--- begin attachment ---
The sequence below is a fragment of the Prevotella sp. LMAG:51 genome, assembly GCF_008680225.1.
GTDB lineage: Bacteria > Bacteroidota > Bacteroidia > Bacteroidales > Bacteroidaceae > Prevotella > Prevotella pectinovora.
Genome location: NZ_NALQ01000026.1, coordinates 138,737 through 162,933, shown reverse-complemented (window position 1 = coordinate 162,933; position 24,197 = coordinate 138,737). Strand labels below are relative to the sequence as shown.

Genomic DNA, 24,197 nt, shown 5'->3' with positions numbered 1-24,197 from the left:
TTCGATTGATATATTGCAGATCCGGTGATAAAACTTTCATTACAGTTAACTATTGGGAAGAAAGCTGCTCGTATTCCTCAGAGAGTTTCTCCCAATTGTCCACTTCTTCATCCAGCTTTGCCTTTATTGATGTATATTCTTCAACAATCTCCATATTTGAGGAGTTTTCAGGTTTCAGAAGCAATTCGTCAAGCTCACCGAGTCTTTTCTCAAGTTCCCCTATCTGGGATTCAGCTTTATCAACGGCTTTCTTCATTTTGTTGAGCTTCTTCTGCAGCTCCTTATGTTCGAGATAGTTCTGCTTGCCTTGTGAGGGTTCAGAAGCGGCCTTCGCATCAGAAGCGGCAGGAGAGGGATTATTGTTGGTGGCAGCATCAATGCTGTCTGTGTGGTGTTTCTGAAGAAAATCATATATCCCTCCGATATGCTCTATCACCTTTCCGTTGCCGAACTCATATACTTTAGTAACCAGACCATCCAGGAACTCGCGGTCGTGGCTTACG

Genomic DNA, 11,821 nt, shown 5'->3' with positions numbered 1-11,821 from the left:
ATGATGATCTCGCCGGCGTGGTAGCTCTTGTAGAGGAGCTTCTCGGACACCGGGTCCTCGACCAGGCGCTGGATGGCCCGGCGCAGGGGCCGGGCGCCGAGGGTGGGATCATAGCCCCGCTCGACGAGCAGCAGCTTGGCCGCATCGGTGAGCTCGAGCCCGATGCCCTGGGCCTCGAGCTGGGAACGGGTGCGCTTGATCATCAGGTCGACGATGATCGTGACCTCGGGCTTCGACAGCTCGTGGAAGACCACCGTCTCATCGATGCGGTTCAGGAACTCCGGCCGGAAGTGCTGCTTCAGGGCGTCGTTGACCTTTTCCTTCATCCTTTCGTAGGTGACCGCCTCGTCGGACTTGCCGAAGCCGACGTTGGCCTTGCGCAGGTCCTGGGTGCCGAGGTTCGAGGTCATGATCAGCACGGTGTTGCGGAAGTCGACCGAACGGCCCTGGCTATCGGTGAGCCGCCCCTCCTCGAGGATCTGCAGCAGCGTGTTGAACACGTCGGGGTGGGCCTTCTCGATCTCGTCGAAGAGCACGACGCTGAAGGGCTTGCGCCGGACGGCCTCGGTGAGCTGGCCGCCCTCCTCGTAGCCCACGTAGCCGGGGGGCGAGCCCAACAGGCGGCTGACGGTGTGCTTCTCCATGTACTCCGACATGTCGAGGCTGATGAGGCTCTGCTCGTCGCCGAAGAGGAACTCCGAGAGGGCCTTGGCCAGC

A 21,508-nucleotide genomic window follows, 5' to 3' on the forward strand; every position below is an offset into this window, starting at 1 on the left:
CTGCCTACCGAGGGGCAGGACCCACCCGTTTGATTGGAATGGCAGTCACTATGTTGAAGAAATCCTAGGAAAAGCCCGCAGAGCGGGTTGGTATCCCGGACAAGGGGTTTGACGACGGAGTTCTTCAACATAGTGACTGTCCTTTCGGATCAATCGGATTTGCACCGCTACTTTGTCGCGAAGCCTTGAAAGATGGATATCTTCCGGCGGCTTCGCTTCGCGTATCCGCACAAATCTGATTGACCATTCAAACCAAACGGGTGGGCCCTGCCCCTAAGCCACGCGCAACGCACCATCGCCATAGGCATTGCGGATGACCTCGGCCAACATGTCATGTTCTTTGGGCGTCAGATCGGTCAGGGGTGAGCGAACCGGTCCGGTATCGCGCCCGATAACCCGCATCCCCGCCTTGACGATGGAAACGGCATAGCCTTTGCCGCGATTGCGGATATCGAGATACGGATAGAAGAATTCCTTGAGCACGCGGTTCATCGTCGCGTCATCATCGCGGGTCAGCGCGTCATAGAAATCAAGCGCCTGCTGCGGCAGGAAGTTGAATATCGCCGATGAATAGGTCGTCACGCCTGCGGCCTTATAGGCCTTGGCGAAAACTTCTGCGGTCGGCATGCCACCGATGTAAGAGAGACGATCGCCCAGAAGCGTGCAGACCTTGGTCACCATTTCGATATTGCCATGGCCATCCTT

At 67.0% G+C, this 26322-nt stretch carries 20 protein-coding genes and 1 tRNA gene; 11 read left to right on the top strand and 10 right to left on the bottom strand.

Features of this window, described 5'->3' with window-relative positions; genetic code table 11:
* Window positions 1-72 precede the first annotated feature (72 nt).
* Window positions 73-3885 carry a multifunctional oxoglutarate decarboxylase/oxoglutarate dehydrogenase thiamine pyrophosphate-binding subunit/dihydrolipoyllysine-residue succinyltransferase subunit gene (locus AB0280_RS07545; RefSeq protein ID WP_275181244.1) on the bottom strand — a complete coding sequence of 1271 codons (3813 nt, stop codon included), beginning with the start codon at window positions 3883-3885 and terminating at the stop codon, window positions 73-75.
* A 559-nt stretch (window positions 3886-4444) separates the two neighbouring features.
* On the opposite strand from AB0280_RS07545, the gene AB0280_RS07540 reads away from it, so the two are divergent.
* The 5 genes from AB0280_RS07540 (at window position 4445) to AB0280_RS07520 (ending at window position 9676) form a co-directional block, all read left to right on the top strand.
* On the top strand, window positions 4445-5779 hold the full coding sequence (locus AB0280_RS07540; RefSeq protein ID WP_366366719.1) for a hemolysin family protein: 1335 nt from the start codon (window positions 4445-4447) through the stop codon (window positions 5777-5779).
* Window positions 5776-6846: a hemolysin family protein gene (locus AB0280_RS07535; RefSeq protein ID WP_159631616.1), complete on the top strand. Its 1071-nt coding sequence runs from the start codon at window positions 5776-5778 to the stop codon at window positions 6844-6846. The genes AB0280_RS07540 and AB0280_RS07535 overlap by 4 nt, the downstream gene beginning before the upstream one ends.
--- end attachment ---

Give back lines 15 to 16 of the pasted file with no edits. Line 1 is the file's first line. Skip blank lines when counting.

* On the opposite strand from AB0280_RS07545, the gene AB0280_RS07540 reads away from it, so the two are divergent.
* The 5 genes from AB0280_RS07540 (at window position 4445) to AB0280_RS07520 (ending at window position 9676) form a co-directional block, all read left to right on the top strand.